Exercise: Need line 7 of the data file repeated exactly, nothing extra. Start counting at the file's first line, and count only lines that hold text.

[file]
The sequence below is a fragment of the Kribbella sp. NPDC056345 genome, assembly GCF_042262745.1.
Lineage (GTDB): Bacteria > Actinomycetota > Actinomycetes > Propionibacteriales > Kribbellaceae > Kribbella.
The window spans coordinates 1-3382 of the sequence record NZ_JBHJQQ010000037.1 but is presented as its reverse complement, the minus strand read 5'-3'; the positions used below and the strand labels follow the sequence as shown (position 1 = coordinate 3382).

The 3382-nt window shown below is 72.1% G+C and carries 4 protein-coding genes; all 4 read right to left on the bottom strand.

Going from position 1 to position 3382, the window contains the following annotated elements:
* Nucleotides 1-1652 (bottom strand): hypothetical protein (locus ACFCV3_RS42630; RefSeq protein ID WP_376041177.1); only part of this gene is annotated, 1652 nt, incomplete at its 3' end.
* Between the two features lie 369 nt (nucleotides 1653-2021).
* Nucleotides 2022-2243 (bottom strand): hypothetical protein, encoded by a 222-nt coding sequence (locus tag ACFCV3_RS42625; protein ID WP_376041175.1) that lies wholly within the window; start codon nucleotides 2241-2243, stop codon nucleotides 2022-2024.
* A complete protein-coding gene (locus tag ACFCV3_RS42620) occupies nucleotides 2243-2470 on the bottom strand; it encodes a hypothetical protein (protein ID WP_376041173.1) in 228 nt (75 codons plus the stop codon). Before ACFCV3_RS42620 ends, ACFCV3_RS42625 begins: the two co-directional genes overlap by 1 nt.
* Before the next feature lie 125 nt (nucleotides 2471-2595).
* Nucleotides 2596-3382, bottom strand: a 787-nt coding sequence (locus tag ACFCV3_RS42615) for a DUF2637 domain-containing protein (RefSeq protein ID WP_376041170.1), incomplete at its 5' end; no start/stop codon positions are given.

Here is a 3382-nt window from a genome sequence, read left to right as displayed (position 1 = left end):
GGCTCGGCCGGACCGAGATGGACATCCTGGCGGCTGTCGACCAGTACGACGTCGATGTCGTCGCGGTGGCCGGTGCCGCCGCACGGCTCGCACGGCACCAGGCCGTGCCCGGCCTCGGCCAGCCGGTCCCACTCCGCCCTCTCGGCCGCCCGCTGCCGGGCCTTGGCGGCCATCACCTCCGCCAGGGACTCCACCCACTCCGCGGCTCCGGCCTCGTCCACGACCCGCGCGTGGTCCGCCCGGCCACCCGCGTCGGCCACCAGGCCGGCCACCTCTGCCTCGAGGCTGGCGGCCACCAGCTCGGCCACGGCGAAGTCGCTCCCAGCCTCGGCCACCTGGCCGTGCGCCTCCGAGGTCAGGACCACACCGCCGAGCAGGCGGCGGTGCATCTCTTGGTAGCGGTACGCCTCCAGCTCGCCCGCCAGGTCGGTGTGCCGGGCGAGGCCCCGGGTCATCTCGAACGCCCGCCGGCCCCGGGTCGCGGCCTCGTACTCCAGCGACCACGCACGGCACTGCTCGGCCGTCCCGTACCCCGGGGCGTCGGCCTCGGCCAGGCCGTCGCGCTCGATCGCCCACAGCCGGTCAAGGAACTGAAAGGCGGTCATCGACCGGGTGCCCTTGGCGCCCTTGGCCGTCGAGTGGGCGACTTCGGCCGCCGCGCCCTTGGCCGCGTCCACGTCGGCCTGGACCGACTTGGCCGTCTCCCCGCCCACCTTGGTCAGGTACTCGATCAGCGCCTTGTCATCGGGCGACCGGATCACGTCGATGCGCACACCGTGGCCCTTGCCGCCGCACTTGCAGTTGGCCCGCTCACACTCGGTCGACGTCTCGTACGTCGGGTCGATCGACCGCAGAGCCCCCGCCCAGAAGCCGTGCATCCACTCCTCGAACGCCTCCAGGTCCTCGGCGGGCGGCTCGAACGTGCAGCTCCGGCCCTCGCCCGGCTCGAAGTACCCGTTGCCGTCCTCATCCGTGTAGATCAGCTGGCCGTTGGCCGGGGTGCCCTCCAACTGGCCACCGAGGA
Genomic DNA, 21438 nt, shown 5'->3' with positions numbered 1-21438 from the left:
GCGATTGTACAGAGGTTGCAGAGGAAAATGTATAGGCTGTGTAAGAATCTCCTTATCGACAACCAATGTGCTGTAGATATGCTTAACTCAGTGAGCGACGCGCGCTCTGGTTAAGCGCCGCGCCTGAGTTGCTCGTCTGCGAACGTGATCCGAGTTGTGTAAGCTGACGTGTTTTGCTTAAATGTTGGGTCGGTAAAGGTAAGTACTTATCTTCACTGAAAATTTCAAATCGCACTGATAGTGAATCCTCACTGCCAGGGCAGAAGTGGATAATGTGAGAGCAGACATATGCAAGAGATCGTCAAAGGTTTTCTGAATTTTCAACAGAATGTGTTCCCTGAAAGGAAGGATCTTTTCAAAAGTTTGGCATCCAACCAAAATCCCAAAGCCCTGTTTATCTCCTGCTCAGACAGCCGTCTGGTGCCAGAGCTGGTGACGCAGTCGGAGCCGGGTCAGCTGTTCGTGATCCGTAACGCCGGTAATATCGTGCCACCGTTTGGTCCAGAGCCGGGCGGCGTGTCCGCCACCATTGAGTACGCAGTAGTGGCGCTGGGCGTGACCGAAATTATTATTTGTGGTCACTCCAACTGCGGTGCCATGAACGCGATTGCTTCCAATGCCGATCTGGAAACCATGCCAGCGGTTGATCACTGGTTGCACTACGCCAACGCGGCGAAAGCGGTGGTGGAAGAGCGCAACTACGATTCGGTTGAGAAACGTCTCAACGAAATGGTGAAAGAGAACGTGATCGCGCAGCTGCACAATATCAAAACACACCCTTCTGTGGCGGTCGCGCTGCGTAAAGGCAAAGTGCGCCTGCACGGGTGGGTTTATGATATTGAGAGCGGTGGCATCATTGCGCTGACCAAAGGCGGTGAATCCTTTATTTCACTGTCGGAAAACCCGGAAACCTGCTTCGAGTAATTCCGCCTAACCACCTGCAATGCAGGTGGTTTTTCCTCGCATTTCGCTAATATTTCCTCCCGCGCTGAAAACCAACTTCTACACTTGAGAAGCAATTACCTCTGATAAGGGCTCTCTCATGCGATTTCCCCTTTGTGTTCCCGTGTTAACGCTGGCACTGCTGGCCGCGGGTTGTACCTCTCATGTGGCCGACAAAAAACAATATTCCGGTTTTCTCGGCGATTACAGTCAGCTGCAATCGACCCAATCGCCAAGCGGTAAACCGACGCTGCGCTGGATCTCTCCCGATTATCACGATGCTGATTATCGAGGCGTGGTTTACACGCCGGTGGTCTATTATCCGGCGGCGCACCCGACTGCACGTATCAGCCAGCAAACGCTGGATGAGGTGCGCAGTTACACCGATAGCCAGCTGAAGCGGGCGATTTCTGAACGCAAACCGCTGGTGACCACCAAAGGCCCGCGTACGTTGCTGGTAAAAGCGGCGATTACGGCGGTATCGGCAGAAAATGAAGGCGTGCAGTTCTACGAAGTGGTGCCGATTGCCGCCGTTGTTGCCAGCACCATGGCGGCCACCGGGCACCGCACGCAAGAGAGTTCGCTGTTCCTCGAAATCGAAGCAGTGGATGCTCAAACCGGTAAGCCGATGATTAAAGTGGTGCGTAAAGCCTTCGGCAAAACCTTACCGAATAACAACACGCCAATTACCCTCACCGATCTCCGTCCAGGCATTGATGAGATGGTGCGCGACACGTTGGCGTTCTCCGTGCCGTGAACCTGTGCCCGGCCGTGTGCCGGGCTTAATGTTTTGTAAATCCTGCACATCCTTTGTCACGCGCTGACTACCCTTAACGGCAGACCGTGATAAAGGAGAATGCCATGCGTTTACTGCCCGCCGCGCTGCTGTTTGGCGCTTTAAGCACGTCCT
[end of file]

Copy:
* Between the two features lie 369 nt (nucleotides 1653-2021).